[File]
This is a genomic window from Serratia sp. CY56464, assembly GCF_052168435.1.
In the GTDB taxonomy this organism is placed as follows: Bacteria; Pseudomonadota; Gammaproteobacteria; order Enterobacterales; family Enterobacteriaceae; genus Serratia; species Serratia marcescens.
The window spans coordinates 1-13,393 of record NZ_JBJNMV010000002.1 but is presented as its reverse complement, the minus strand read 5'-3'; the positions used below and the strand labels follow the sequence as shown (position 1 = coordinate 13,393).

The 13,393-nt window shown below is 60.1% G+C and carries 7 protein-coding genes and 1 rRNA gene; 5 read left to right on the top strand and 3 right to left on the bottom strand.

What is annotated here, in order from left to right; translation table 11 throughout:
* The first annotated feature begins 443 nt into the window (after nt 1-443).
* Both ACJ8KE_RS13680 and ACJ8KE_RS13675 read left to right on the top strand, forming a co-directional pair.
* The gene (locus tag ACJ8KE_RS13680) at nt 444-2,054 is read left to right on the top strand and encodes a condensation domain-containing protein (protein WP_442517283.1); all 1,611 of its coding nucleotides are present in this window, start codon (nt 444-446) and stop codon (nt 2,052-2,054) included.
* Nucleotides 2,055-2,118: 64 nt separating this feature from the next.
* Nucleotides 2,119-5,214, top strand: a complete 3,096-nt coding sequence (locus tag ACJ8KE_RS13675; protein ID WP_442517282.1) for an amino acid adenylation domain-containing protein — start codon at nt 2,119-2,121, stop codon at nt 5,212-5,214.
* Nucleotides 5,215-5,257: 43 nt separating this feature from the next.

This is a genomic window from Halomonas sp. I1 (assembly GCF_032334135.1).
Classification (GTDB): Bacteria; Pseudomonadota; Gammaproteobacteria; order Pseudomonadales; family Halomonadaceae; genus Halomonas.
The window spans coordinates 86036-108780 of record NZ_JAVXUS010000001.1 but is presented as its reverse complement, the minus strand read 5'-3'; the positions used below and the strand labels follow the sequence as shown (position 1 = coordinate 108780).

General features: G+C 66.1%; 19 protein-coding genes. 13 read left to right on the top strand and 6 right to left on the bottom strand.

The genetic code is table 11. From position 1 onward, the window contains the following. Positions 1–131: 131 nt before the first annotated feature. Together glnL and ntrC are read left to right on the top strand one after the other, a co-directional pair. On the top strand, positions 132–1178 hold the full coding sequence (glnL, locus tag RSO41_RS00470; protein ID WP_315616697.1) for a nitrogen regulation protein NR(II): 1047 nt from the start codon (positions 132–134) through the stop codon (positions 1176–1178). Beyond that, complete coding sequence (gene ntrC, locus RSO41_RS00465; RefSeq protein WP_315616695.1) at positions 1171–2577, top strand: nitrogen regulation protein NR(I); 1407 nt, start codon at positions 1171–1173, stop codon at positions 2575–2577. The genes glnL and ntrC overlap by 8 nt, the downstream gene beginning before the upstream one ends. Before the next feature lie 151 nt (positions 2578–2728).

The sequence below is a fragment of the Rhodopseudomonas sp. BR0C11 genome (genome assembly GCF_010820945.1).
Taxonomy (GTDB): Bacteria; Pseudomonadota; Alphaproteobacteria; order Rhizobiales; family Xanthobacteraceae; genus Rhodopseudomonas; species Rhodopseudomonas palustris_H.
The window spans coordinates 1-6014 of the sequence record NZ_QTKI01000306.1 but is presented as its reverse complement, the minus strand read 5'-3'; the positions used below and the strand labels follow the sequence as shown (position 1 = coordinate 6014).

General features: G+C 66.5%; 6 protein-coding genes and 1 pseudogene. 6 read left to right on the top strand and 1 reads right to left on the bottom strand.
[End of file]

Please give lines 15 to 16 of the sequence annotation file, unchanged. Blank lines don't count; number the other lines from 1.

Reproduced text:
General features: G+C 66.1%; 19 protein-coding genes. 13 read left to right on the top strand and 6 right to left on the bottom strand.

The genetic code is table 11. From position 1 onward, the window contains the following. Positions 1–131: 131 nt before the first annotated feature. Together glnL and ntrC are read left to right on the top strand one after the other, a co-directional pair. On the top strand, positions 132–1178 hold the full coding sequence (glnL, locus tag RSO41_RS00470; protein ID WP_315616697.1) for a nitrogen regulation protein NR(II): 1047 nt from the start codon (positions 132–134) through the stop codon (positions 1176–1178). Beyond that, complete coding sequence (gene ntrC, locus RSO41_RS00465; RefSeq protein WP_315616695.1) at positions 1171–2577, top strand: nitrogen regulation protein NR(I); 1407 nt, start codon at positions 1171–1173, stop codon at positions 2575–2577. The genes glnL and ntrC overlap by 8 nt, the downstream gene beginning before the upstream one ends. Before the next feature lie 151 nt (positions 2578–2728).